“The Real Danger in Qatar-Gulf Feud is Iran, U.S. Officials Say” by Ian Talley and Gordon Lubold: “U.S. officials have grown concerned that the protracted conflict is endangering Washington’s strategic interests by pushing Qatar, a global financial hub, more deeply into Iran’s sphere of influence… U.S. officials say they are worried a shift by Doha into Iran’s political and economic orbit would give Tehran access to U.S. dollars, money it then could funnel to Hezbollah in Lebanon, Houthi rebels in Yemen and other militant groups in the region.” [WSJ] • United States says risks remain for those considering doing business with Iran [Reuters]
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BUSINESS BRIEFS: Carl Icahn’s $5.4 Billion Exit Strategy Soothes Auto-Parts Retailers [Bloomberg] • Will James Packer take Crown private? Don’t bet on it [SMH] • Ex-Commerce Secretary Penny Pritzker on Saving the Future of Jobs [Wired] • Nightclub mogul Sam Nazarian reloads lavish party pad in L.A.’s 90210 [LATimes] • Tel Aviv is leading the co-working trend with these insane offices [Quartz]
STARTUP NATION — “Palo Alto Networks to Acquire Cybersecurity Startup Secdo” by Meir Orbach: “Palo Alto Networks Inc. has entered a definitive agreement to acquire Israel-based cybersecurity startup Cyber Secdo Ltd… The financial terms of the deal were not disclosed, but one person familiar with the matter… said the sum of the acquisition was around $100 million. Secdo develops patented technology that combines endpoint detection and response (EDR) with security automation capabilities.” [Calcalist]
PROFILE: “Finding the Right Corporate Message Isn’t Always Easy” by John Ortved: “Born and raised in Manhattan, Hildy Kuryk graduated from Vanderbilt with a degree in political science. She worked in Bill Clinton’s White House and as a fund-raiser for Barack Obama’s 2008 presidential campaign before joining the finance wing of the Democratic National Committee… in June, Ms. Kuryk decided to strike out on her own and start a consulting film, Artemis Strategies, which she is pitching to clients as a vehicle to help them craft their message for socially aware consumers. Kuryk has picked up some splashy clients, including Nordstrom, the news briefing service the Skimm, as well as Condé Nast.” [NYTimes]
EMBASSY ROW — “Meet the Diplomat at the Center of the U.S.–China Trade War” by Viola Gienger: “Most of the time, [China’s U.S. ambassador] Cui Tiankai’s job is to be the warm schmoozer… In the early days after Trump’s election victory… Cui found his China whisperer. With an introduction by former U.S. Secretary of State Henry Kissinger in December 2016, Cui began cultivating Trump’s son-in-law, Jared Kushner.” [Ozy]
“How to Defeat Drought: Cape Town is running out of water. Israel offers some lessons on how to avoid that fate” by Seth Siegel: “Israel’s second grand water initiative — desalination — … began in the 1960s. Around that time, an experimental desalination facility in Israel produced a cubic meter of water (264 gallons) for $14. Israel now produces the same volume for about 50 cents. By filtering seawater through holes that are about 0.5 nanometers wide, the desalination process captures all dissolved material, including salt, while the fresh water passes through… These two technologies alone could prevent, or at least postpone, another Cape Town-like crisis. Yet both are expensive and sometimes out of reach for countries on the lower end of the economic development scale. But Israel also leads in low-cost efforts to reduce the use of water for agriculture.” [ForeignPolicy]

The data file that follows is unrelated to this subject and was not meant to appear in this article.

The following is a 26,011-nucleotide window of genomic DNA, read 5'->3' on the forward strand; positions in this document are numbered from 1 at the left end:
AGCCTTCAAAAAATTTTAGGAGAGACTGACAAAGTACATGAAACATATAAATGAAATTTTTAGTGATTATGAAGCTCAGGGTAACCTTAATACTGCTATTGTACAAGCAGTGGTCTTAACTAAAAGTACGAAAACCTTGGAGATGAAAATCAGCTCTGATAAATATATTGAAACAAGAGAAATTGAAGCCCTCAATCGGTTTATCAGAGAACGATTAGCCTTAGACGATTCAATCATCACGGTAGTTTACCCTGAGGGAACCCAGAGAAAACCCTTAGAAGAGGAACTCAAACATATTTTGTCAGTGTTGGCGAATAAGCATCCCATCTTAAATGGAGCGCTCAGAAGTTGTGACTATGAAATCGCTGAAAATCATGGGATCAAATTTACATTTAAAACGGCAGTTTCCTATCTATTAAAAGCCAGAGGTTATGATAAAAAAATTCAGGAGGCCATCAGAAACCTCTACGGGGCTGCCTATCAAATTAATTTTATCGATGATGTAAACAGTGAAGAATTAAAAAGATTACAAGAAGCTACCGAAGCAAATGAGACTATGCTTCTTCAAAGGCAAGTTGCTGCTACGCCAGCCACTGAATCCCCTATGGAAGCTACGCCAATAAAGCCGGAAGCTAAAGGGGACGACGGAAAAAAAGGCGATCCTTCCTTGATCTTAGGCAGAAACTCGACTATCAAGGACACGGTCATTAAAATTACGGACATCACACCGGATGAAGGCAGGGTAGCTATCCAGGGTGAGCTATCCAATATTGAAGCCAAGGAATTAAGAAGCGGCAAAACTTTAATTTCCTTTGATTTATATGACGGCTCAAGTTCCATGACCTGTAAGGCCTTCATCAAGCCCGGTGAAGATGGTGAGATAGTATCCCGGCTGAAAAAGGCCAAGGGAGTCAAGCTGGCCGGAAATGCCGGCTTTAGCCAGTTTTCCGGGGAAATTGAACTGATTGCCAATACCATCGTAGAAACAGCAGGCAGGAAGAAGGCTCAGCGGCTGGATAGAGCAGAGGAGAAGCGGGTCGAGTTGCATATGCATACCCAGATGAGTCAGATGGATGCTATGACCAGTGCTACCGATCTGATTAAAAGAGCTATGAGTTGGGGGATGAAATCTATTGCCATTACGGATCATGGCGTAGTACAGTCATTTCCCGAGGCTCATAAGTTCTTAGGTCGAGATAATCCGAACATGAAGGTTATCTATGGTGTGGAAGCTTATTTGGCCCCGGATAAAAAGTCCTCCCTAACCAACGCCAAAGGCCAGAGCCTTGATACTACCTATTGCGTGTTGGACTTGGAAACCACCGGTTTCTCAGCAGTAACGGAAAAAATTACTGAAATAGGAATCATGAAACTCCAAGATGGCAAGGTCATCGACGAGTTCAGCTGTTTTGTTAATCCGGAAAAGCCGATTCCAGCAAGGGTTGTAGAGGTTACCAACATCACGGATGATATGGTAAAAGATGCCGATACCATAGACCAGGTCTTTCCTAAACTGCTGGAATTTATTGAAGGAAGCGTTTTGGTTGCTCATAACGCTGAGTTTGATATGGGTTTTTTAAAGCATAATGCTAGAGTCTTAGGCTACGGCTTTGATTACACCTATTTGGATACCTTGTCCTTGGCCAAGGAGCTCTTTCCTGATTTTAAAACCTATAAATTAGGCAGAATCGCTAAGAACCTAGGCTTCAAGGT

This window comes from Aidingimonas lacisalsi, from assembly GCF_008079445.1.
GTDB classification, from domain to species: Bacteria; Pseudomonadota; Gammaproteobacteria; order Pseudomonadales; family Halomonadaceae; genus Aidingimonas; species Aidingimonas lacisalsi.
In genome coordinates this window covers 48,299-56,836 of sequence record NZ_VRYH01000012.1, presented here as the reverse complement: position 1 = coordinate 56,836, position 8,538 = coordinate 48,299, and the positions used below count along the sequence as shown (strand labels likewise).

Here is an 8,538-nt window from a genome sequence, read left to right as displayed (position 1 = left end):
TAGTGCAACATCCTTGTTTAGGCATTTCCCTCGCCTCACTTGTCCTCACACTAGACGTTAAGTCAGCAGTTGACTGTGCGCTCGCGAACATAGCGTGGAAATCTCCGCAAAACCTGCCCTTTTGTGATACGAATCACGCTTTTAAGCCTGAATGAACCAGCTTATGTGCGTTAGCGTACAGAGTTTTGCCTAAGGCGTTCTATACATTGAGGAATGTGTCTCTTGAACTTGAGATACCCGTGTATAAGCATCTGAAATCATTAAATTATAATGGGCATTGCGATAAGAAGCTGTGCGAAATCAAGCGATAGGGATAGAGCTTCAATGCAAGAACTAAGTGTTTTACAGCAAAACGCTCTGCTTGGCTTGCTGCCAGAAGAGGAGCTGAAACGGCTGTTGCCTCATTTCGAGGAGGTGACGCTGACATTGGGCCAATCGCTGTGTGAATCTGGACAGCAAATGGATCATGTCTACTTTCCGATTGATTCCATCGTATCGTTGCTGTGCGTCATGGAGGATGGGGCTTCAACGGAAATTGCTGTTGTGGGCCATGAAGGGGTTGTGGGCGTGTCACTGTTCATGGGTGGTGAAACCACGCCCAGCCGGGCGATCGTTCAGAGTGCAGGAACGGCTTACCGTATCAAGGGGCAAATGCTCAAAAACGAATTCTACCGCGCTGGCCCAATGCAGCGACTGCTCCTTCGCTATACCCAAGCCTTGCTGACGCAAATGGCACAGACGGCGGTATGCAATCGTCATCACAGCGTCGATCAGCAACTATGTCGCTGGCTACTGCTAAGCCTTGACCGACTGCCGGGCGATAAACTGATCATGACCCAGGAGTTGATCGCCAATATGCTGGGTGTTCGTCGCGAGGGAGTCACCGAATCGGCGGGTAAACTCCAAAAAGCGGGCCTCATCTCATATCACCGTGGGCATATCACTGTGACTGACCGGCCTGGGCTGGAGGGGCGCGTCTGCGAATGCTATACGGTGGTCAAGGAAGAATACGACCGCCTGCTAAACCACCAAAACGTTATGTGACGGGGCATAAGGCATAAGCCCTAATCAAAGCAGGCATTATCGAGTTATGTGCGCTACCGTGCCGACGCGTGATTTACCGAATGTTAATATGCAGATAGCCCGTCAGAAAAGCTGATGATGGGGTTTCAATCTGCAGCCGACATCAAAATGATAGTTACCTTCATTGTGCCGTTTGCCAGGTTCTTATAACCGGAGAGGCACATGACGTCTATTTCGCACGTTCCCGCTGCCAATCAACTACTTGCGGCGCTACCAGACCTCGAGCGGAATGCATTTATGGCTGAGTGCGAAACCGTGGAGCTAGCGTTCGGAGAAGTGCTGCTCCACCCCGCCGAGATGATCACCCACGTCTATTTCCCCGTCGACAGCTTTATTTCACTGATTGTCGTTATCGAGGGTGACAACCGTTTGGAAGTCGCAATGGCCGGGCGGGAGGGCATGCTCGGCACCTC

“Israel Wanted to Bar Entry to Dublin’s Mayor Over BDS Ties – but Got His Name Wrong” by Noa Landau: “Israel announced on Tuesday it had barred Dublin Lord Mayor Mícheál Mac Donncha from entering the country – while he was already in the West Bank city of Ramallah after having flown in through Tel Aviv. The Interior Ministry later admitted Mac Donncha had entered Israel due to a typo.” [Haaretz]
ACROSS THE POND — “Israeli Labour party suspends relations with Britain’s Corbyn” by Ori Lewis: “It is my responsibility to acknowledge the hostility you have shown to the Jewish community and the anti-Semitic statements and actions you have allowed as leader of the Labour party UK,” Israeli Labour party leader Avi Gabbay wrote in a letter to [Jeremy] Corbyn, announcing the suspension. [Reuters]
TALK OF THE TOWN — “Holocaust Museum surpasses fundraising goal, now aims for $1 billion” by Peggy McGlone: “The Never Again: What You Do Matters campaign set out five years ago to raise $540 million by the museum’s 25th anniversary. The campaign reached that goal 18 months ahead of schedule and has now brought in $715 million from 366,000 donors… The Washington museum announced Monday evening that it would increase its goal to $1 billion by 2023, its 30th year. “We see that we have all this momentum that we really want to seize,” museum director Sara J. Bloomfield said… The new fundraising goal was announced at Monday’s 25th-anniversary tribute dinner, when the museum honored all survivors of the Holocaust with its highest honor, the Elie Wiesel Award.” [WashPost]
“An Obscure Magazine From 1934 Predicted the Nazi Genocide” by Sarah Wildman: “In March 1934, a collection of North American thinkers from the religious… to the journalistic… gathered to observe a yahrzeit, a memorial of loss, marking the first anniversary of Adolf Hitler’s ascension to power. They met in the pages of Opinion: A Journal of Jewish Life and Letters, a then-monthly magazine that, these days, is all but forgotten… “There tends to be a misperception in the general public today that Americans didn’t have any sense of the threat of Nazism as it was unfolding, and the opposite is true,” says Daniel Greene, a history professor at Northwestern University and guest curator of the new exhibit Americans and the Holocaust at the U.S. Holocaust Memorial Museum. The monographs printed in Opinion eloquently reinforce that point.” [ForeignPolicy]